Adjective "dud" definition and examples

Pronunciation

/dʌd/

Definitions and examples

noun

A thing that fails to work properly or is otherwise unsatisfactory or worthless.
  1. 'There are some duds, some poems that not only risk the ridiculous but also achieve it.'
  2. 'This proposal is a dud, but at least it's an innovative dud.'
  3. 'The Brazilian's music is so uneven (partly because he was so prolific) that some instalments are likely to be more rewarding than others, and though it is decently performed, this is definitely one of the duds.'
  4. 'This winter's Peter Pan disappointed and now comes a dud.'
  5. 'After suffering through countless duds, Sci-Fi has finally produced something tolerable, even entertaining, which is really saying something.'
  6. 'The quality was ‘very bad’ and some shopkeepers and bar staff immediately realised they were being handed duds.'
  7. 'In 1990, after years of duds like Oliver and Company, Disney roared back into theatres with The Little Mermaid, which just happened to be awesome.'
  8. 'However, I also suspect subscriptions will start trickling in once people know they aren't duds.'
  9. 'They were all duds, made impotent by days of rain.'
  10. 'He knows the eternal value of his famous exit and is too smart to risk replacing it with a dud.'
  11. 'a complete dud, incapable of even hitting the ball'
  12. 'If all the players you off-load turn out to be duds you could perhaps pat yourself on the back.'
  13. 'Still, it's not as if he has been a complete dud when it comes to raising money.'
Clothes.
  1. 'The lucky couples had one week between being notified and tying the knot, during which time they had to procure some dressy duds, break the news to their families, and secure a New York State marriage license.'
  2. 'They'll pick up and deliver your duds like any regular laundry service - with a few critical extras.'
  3. 'It has a small selection of women's shoes and belts and a wide choice of designer duds, from simple Armani all the way up to extravagant Versace gowns.'
  4. 'There you are dressed in your designer duds and no one can see you.'
  5. 'Though mannequins are fixtures at most clothing retailers, they usually end up playing a sad second fiddle to the duds they display.'
  6. 'If travel isn't in your budget, maybe you'd like to sport some fancy new duds from Brown Sound Clothing.'
  7. 'The heat may be rising outdoors, but you can look and feel cool at the office with these stylish and breathable business duds.'
  8. 'Forget about dressing down; be one step ahead of your co-workers with these stylish duds that'll make you forget you're at work.'
  9. 'However ‘street’ they look, these duds are designed for performing.'
  10. 'My friend Pedo sent me this link with the message: ‘I think you'd look mighty fine in some of these fancy duds!’'

adjective

Not working or meeting standards; faulty.
  1. 'He has trailed his party and made a series of dud judgements.'
  2. 'He is a dud director with an inconsistent tone.'
  3. 'Do they go with another dud sequel, maybe even a prequel, or do they just remake the original?'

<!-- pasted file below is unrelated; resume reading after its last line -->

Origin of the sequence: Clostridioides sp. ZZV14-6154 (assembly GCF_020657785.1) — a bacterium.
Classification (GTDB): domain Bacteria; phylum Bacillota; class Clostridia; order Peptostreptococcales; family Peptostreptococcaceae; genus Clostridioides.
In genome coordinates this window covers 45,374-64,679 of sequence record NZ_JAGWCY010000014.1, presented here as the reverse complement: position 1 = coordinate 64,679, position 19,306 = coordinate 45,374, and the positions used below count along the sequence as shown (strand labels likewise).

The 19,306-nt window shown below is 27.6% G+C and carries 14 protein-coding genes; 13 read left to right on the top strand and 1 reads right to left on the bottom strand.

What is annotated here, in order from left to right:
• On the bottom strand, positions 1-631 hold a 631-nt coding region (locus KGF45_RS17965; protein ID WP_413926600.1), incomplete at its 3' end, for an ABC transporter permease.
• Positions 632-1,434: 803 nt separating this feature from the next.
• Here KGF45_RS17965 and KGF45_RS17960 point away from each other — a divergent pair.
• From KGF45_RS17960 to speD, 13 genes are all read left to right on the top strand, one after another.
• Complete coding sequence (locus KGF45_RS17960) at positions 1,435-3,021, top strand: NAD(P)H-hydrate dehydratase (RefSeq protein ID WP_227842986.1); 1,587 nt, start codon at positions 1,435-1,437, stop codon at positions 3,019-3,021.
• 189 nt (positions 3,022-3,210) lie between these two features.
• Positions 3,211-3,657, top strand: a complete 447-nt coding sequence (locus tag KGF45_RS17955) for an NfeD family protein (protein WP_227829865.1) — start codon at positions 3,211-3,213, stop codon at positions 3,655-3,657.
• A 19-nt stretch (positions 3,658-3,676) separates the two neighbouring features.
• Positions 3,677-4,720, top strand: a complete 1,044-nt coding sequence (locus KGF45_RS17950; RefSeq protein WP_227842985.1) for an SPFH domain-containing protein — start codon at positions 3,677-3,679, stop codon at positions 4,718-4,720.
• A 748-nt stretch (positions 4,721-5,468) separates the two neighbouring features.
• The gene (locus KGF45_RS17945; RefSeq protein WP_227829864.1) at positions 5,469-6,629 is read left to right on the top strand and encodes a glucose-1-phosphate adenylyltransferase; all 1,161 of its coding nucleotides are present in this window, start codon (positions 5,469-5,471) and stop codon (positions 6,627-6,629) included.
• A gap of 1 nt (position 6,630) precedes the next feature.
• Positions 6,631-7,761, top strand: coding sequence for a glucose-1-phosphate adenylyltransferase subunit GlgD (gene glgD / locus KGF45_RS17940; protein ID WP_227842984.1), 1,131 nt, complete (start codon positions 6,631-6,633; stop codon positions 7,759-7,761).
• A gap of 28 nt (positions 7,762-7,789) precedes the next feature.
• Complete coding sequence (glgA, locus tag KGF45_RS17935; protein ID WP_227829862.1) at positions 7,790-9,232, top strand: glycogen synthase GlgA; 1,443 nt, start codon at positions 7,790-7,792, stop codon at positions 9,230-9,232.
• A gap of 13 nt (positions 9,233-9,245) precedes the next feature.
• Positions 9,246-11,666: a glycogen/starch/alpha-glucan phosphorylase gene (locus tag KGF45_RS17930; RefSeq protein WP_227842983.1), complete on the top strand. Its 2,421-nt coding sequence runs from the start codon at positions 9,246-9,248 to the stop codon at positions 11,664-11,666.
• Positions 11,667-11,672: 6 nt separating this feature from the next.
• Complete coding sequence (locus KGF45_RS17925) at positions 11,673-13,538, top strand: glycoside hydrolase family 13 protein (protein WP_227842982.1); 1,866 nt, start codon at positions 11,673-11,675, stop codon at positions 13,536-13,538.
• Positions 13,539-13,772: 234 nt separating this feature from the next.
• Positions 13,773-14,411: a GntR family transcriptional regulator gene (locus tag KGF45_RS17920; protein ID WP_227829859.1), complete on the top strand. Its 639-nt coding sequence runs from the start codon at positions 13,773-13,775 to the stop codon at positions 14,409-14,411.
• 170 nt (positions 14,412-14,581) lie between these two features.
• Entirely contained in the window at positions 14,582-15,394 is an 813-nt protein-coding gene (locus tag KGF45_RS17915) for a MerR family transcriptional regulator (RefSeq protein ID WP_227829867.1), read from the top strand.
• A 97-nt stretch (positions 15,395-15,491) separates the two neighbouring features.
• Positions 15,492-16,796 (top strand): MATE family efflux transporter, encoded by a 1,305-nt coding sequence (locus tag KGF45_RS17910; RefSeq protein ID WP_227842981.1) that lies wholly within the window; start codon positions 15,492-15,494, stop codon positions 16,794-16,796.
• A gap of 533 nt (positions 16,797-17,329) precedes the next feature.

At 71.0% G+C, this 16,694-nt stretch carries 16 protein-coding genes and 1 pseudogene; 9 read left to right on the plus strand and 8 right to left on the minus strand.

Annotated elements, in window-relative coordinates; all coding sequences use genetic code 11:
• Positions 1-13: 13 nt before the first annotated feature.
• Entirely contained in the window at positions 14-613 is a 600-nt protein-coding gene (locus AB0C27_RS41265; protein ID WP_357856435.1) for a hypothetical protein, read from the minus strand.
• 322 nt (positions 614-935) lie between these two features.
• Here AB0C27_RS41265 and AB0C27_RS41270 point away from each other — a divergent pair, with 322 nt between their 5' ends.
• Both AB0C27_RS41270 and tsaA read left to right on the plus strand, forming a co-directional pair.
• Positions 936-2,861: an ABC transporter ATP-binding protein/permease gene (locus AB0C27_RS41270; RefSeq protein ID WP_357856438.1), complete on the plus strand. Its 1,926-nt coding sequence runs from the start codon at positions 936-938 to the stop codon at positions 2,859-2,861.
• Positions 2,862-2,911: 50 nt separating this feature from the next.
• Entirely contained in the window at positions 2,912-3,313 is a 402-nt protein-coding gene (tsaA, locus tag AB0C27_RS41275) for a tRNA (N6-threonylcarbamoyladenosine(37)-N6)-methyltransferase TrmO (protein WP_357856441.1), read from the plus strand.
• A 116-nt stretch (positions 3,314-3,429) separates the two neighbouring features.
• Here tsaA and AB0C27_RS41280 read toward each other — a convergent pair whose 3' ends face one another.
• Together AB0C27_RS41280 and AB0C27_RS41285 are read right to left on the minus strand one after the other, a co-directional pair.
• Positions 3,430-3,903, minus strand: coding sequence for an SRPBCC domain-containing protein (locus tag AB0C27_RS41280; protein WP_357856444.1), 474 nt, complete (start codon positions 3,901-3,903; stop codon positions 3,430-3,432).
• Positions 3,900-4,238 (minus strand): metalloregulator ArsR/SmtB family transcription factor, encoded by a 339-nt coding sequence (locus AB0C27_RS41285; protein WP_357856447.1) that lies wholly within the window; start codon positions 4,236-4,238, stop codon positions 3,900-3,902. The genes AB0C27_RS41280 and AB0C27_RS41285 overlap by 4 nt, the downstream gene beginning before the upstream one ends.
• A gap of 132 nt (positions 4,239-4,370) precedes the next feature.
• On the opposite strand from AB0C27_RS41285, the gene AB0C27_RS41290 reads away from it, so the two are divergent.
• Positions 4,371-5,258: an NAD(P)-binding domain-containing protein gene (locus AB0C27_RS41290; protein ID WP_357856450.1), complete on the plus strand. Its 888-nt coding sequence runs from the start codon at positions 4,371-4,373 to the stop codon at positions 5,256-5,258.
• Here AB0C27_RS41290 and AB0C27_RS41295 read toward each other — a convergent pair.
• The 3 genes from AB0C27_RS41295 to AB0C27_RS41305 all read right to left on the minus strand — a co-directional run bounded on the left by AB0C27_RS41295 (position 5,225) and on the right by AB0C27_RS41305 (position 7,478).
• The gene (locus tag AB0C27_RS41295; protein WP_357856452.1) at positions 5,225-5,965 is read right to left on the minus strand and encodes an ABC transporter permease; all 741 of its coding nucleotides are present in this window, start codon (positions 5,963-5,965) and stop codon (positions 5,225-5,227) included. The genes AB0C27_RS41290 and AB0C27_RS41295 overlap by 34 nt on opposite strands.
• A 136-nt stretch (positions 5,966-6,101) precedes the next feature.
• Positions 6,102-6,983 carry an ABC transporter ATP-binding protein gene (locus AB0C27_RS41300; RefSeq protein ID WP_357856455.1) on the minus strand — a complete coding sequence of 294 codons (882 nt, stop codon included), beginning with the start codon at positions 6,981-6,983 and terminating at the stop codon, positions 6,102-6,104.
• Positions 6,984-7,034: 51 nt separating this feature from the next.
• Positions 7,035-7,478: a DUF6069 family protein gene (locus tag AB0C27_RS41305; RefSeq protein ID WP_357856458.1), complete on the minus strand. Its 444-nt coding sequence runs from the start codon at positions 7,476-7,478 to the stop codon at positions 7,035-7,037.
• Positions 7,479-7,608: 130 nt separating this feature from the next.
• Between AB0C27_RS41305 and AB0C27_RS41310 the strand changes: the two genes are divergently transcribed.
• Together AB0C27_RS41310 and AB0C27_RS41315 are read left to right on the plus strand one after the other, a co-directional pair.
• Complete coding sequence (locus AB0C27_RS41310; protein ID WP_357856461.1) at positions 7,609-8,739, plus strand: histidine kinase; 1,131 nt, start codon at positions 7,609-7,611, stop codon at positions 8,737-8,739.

4. 'Scottish consumers waste £12,000 in their lifetimes by signing up for dud products pushed on to them by banks and other financial institutions, according to a report.'
  5. 'And then, you will have bought a dud investment.'
  6. 'When it was really looked at, the Commission overturned it, not because there was any pressure on it, but because they realised it was a dud idea.'
  7. 'His lyricism has developed, the beats are tighter and there are no dud songs.'
  8. 'Hey, in the same 88-and-a-half grueling minutes you might spend with a dud date, you get to meet 20 dud dates.'
  9. 'What woman would pay that for a guaranteed dud root?'
  10. 'In sum, there isn't one dud piece in this blazingly honest gem of an anthology.'
  11. 'she was charged with issuing dud cheques'
  12. 'Most of the fraud was done by banking dud cheques and drawing on the funds before the cheques had cleared.'
  13. 'There remains, however, a world of difference between making an honest mistake and deliberately passing off a dud antique.'
  14. 'Samantha was eventually arrested by the police in Barstow, Nevada trying to cash a dud cheque she had been given in a third-rate casino in Vegas in 1978.'

verb

Trick or swindle (someone)
  1. 'The state government has been attempting to muddy the waters by accusing the Commonwealth of dudding Victorians.'
  2. 'The Federal Government has dudded regional Australia this year and is set to continue to do so for the next three years.'
  3. 'While customers might reckon they're being dudded by this approach they can always look on the bright side.'
  4. 'All bar the thickest voters know when they're being dudded.'
  5. 'Two shonky financial advisers have dudded more than a thousand people out of their life savings.'
  6. 'As they became increasingly aware of their rights and how much they were being dudded, they started to join the union.'

Definitions

1. a device, person, or enterprise that proves to be a failure.

2. a shell or missile that fails to explode after being fired.

More examples(as adjective)

"assets can be dud."

"cheques can be dud."

"loans can be dud."

"thrifts can be dud."

"tennerses can be dud."

More examples++

Origin

Middle English (in the sense ‘item of clothing’): of unknown origin.